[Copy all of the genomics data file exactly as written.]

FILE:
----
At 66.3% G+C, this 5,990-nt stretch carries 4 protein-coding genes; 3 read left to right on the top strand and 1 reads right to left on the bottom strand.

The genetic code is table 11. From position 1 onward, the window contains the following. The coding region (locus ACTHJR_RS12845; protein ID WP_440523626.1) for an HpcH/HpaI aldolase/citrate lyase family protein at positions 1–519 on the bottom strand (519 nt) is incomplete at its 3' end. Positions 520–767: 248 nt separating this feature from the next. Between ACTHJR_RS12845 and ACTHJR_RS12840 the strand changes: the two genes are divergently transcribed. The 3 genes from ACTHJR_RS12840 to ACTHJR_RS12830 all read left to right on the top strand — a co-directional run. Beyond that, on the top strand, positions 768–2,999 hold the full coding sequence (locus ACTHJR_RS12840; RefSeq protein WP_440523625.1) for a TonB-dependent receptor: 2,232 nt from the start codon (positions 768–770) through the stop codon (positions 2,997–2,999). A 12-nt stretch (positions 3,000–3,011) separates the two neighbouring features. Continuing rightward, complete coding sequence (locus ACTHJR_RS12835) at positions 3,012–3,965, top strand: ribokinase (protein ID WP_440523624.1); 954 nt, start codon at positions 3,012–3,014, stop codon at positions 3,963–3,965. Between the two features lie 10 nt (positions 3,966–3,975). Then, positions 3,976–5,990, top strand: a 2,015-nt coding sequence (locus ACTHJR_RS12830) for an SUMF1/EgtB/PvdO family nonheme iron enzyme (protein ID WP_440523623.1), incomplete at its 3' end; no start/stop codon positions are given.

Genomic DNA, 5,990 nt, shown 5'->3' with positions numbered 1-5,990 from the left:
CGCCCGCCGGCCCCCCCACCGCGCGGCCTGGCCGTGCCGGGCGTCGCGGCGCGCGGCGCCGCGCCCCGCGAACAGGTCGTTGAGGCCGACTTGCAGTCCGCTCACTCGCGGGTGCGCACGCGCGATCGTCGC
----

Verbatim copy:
At 66.3% G+C, this 5,990-nt stretch carries 4 protein-coding genes; 3 read left to right on the top strand and 1 reads right to left on the bottom strand.

The genetic code is table 11. From position 1 onward, the window contains the following. The coding region (locus ACTHJR_RS12845; protein ID WP_440523626.1) for an HpcH/HpaI aldolase/citrate lyase family protein at positions 1–519 on the bottom strand (519 nt) is incomplete at its 3' end. Positions 520–767: 248 nt separating this feature from the next. Between ACTHJR_RS12845 and ACTHJR_RS12840 the strand changes: the two genes are divergently transcribed. The 3 genes from ACTHJR_RS12840 to ACTHJR_RS12830 all read left to right on the top strand — a co-directional run. Beyond that, on the top strand, positions 768–2,999 hold the full coding sequence (locus ACTHJR_RS12840; RefSeq protein WP_440523625.1) for a TonB-dependent receptor: 2,232 nt from the start codon (positions 768–770) through the stop codon (positions 2,997–2,999). A 12-nt stretch (positions 3,000–3,011) separates the two neighbouring features. Continuing rightward, complete coding sequence (locus ACTHJR_RS12835) at positions 3,012–3,965, top strand: ribokinase (protein ID WP_440523624.1); 954 nt, start codon at positions 3,012–3,014, stop codon at positions 3,963–3,965. Between the two features lie 10 nt (positions 3,966–3,975). Then, positions 3,976–5,990, top strand: a 2,015-nt coding sequence (locus ACTHJR_RS12830) for an SUMF1/EgtB/PvdO family nonheme iron enzyme (protein ID WP_440523623.1), incomplete at its 3' end; no start/stop codon positions are given.

Genomic DNA, 5,990 nt, shown 5'->3' with positions numbered 1-5,990 from the left:
CGCCCGCCGGCCCCCCCACCGCGCGGCCTGGCCGTGCCGGGCGTCGCGGCGCGCGGCGCCGCGCCCCGCGAACAGGTCGTTGAGGCCGACTTGCAGTCCGCTCACTCGCGGGTGCGCACGCGCGATCGTCGC